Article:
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Facades of the St Ann and the St Francis of Assisi churches

Aside from Cathedral, one of the most exquisite and elegant catholic churches is a red-brick St Anne’s Church (paired with the larger St Bernardine’s Church) to the east of Pilies gatvė.

To get up close with Orthodox Christianity, you can visit St. Nicolas church (one of the oldest Eastern Orthodox churches in Vilnius) built in Neo-Byzantine style.

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Saint Nicholas Orthodox Church

South of the Pilies street is the quirky Užupis neighbourhood, also called Republic. The name Užupis means “the other side of the river”, it is separated from the Old Town by the Vilnia River, and on the second side there are steep hills. The place was a home to an artistic crowd for quite a long time (as the rent was much cheaper) and on April Fool’s Day in 1997, the city’s bohemian quarter declared itself an independent Republic. Užupis holds feasts, fireworks shows and open-air art exhibitions.

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Funky inhabitant of The Republic of Užupis

It even has it’s own constitution, which includes such rights as:

Everyone has the right to love and take care of a cat.

Everyone has the right to cry.

A dog has the right to be a dog.

The constitution is written in 23 languages and can be found on a wall on Paupio street in the area.

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Street bookshelf in Uzupis

Vilnius is small, so the best way to explore it is on your foot. Unfortunately, winter wasn’t the best time for walking,  so I didn’t get to see it all. But I promise to go back in summer, everybody says the city is completely green and the weather is very lovely.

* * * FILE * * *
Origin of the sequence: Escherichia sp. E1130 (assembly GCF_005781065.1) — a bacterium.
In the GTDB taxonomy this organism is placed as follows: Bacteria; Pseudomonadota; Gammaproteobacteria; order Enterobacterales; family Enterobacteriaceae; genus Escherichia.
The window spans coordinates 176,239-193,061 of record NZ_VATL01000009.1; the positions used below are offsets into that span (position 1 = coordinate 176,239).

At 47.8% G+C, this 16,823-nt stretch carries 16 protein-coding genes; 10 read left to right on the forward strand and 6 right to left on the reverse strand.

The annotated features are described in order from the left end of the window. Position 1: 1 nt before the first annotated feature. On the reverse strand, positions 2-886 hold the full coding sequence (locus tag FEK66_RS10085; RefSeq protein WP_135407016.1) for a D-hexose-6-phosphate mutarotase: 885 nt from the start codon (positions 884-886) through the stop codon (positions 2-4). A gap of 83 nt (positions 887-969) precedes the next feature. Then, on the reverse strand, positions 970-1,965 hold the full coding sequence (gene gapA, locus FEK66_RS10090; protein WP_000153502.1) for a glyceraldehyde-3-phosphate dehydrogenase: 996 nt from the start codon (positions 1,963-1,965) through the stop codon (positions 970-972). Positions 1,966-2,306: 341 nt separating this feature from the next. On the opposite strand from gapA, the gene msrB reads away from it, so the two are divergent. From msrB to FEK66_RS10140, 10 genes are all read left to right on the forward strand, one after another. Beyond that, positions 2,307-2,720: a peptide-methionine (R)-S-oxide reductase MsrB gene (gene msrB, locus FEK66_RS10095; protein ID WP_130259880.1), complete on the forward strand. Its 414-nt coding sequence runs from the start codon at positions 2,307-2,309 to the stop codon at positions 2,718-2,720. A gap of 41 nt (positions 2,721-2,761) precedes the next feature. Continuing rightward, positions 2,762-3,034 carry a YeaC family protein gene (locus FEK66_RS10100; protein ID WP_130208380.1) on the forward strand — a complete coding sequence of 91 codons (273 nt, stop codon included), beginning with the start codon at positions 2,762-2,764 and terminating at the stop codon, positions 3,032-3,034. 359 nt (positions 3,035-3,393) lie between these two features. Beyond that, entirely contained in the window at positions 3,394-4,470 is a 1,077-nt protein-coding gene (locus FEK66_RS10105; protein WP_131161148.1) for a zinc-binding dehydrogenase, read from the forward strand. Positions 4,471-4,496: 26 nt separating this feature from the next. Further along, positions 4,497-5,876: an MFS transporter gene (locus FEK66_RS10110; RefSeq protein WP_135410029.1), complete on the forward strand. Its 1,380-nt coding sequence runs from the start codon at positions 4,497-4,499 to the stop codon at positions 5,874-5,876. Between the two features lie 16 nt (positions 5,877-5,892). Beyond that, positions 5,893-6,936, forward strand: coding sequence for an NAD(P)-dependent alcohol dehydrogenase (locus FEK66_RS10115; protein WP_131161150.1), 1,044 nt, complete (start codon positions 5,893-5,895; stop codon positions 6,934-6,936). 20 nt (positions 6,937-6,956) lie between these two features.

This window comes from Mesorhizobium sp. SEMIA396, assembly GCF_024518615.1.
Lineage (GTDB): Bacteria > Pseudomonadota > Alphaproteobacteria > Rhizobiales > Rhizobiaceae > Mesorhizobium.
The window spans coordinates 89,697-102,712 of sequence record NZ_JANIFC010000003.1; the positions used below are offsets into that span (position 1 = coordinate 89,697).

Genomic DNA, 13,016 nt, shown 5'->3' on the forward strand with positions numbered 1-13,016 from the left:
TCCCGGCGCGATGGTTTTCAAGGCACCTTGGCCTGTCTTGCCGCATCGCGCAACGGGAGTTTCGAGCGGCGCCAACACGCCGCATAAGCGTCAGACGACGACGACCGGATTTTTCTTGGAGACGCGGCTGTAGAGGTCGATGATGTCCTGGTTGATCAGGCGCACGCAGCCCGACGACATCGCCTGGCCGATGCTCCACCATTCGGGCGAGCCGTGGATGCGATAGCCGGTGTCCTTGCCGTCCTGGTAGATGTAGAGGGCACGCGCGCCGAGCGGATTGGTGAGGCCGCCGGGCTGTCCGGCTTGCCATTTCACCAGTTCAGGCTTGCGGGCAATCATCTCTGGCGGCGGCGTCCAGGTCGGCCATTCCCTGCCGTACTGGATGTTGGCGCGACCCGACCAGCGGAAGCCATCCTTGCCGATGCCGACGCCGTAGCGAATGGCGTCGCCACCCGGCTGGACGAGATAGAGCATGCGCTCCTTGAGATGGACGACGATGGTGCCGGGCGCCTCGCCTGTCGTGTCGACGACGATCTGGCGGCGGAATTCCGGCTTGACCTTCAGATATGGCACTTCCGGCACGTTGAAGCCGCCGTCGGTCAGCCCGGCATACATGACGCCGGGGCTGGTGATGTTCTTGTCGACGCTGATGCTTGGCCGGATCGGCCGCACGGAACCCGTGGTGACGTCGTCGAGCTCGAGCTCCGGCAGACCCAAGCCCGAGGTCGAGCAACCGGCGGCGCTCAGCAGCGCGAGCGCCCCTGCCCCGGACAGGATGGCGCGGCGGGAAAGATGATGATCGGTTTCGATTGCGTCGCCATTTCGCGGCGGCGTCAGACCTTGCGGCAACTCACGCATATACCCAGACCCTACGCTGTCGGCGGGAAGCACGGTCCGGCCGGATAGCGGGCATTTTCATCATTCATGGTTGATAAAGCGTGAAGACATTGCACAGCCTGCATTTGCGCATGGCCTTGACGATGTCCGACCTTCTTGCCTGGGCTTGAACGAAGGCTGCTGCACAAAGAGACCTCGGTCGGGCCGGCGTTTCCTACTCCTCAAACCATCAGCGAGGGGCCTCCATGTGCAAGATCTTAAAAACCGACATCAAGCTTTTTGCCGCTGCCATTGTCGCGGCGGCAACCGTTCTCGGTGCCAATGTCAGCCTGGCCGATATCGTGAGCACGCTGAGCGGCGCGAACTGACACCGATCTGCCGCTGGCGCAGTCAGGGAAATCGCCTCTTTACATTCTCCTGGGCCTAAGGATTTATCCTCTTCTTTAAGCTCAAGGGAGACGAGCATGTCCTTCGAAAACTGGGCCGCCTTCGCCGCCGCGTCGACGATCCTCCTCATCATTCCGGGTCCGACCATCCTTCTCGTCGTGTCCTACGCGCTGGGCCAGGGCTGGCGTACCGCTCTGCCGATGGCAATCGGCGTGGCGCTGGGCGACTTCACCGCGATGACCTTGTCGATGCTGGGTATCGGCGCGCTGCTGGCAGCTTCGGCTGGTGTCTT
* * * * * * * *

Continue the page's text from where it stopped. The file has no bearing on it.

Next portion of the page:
Sightseeing is a good thing, but may require some additional calories, so here is the list of some useful places to stop by and fuel up:

To kick-start the long day of walking, go for a coffee and quick bite to Taste Map Coffee Roasters or Kavos Era. The coffee is simply great!

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Very straightforward sugar sachet at Taste Map Coffee Roasters

For a nice modern European lunch stop by Comfort Hotel LT, and check out the best hotel restaurant in Lithuania – Time Restaurant. It was started by Egidijus Lapinskas, rated as one of the best chefs in Lithuania, and sommelier Arminas Darasevcicius. They serve new seasonal lunch and dinner menus every day and the food is delicious. Make sure to score reservation ahead, the place is always busy.

Seafood and Salmon Salad at Time restaurant

To check out the local specialty visit Forto Dvaras, located in the heart of an Old City(zeppelins are weird and interesting, but don’t try to order more than one per person, too fulfilling!), and for late night dinner Bukowski Baras is the place to be. Hip interior, mixed crowd of locals and tourist plus tastiest hot-dogs in town and craft beer!

How to get there:

The most convenient way to get to Vilnius is by plane. Vilnius International Airport is only 4 miles away from the city center, and has flights from New York, London, and major European cities including Paris, Rome, Moscow, Vienna, Istanbul, Copenhagen, Frankfurt, Oslo, Stockholm, Barcelona, Riga, Tallinn, Minsk, and Brussels.